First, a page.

A top Pentagon official warned Congress of an "electronic" Pearl Harbor by cyber-terrorists and said the target is more likely to be commercial than military, according to reports from the Associated Press (AP). Even though its computer network is penetrated by computer hackers as often as 10 to 15 times a day, the Defense Department thinks it has done a good job protecting vital national security interests, according to Deputy Defense Secretary John Hamre. He told the Senate Armed Services Committee that all the computer intrusions so far have been against nonsensitive portions of the Pentagon computer system. But he said he was increasingly worried about the vulnerability of commercial and financial interests.


The chairman of the Federal Communications Commission (FCC), bombarded with e-mails from consumers fearing government regulation of the Internet, has tried to dispel the notion, according to AP reports. "I want to say this as clearly as I can ... as long as I'm chairman of the Federal Communications Commission this agency will not regulate the Internet," Bill Kennard says. He was addressing rumors that have circulated for a long time. The FCC concluded in February that a computer user's dial-up calls to the Internet are interstate communications subject to federal jurisdiction. The FCC said the decision resolves a dispute among phone companies on how to compensate each other for Internet connections and how to clarify the role of state and federal regulators.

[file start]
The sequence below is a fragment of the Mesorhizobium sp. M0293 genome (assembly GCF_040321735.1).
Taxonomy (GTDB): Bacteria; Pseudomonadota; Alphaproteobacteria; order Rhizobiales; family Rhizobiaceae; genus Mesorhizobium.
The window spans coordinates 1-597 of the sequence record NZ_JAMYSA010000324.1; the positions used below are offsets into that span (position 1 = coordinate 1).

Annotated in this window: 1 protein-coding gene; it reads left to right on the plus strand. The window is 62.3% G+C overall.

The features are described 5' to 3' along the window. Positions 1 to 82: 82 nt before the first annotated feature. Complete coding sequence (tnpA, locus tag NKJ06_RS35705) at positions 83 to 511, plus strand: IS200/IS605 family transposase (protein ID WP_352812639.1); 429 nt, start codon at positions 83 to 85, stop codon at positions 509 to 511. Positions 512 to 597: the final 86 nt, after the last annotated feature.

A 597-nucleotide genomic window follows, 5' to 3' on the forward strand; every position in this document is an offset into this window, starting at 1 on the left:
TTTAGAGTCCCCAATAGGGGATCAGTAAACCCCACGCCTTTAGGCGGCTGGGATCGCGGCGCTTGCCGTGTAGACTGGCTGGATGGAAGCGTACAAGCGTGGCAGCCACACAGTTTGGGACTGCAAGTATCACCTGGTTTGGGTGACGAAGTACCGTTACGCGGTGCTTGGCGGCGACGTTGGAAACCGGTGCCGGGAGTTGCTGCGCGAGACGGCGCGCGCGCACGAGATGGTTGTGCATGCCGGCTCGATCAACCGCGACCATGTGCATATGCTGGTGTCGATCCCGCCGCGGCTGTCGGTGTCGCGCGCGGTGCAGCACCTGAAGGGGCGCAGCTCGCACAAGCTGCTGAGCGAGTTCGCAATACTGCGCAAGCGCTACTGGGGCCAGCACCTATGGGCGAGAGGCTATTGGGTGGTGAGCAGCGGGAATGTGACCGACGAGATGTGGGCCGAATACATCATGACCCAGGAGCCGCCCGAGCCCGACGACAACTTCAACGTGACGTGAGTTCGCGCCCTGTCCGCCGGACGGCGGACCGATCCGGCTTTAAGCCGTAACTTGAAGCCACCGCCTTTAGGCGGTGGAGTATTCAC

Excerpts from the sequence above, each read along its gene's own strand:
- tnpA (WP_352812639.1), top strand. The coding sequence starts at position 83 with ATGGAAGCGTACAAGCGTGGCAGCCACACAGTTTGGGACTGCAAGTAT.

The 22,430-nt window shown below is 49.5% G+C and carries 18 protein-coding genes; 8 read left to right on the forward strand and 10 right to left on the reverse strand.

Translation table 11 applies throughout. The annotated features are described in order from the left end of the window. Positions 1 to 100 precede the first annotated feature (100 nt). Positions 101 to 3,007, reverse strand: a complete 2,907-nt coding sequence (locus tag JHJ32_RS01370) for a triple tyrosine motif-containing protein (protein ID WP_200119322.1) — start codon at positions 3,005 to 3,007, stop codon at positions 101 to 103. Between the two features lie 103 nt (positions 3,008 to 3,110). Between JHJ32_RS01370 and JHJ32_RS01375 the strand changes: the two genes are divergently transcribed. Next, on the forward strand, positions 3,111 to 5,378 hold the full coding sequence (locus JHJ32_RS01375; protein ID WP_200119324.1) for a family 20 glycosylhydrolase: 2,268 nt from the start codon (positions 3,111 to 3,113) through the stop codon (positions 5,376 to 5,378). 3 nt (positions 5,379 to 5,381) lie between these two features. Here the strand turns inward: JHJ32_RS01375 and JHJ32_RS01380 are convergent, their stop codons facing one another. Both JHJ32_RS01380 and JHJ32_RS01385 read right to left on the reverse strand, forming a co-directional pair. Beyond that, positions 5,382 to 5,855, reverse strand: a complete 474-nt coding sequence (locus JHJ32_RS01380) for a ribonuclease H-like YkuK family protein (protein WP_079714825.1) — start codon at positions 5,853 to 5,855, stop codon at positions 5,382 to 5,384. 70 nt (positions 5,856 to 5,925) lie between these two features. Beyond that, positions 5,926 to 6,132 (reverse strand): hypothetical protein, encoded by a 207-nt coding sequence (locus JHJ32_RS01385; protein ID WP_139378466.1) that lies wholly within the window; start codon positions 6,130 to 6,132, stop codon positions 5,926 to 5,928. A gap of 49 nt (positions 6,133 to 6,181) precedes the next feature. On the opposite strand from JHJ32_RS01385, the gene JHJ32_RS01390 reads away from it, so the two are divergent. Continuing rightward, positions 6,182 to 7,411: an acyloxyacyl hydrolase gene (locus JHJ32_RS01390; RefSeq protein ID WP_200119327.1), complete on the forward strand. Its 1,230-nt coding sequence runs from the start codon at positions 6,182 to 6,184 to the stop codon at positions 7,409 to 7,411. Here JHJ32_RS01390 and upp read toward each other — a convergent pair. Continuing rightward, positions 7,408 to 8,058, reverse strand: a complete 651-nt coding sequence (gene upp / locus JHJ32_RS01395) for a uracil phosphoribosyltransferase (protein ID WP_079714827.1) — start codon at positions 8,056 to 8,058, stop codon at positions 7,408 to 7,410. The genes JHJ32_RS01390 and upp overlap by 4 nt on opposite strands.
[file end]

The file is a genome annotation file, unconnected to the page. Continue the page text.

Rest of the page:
The most common technique used to fix computers vulnerable to Year 2000 failures is only a short-term remedy, and even advocates of the method acknowledge it will require other expensive repairs or replacements within a generation, according to a report from the AP. The temporary fix, using a sophisticated twist of logic to fool computers, is highly controversial among insiders because it's intended to work for only a few decades - typically 30 years. One expert describes computers already fixed with the technique as "little ticking time bombs waiting to go off." The Clinton administration and industry analysts estimate the method is being used to patch 80 percent of computers in the worldwide repair effort expected to cost $300 billion.

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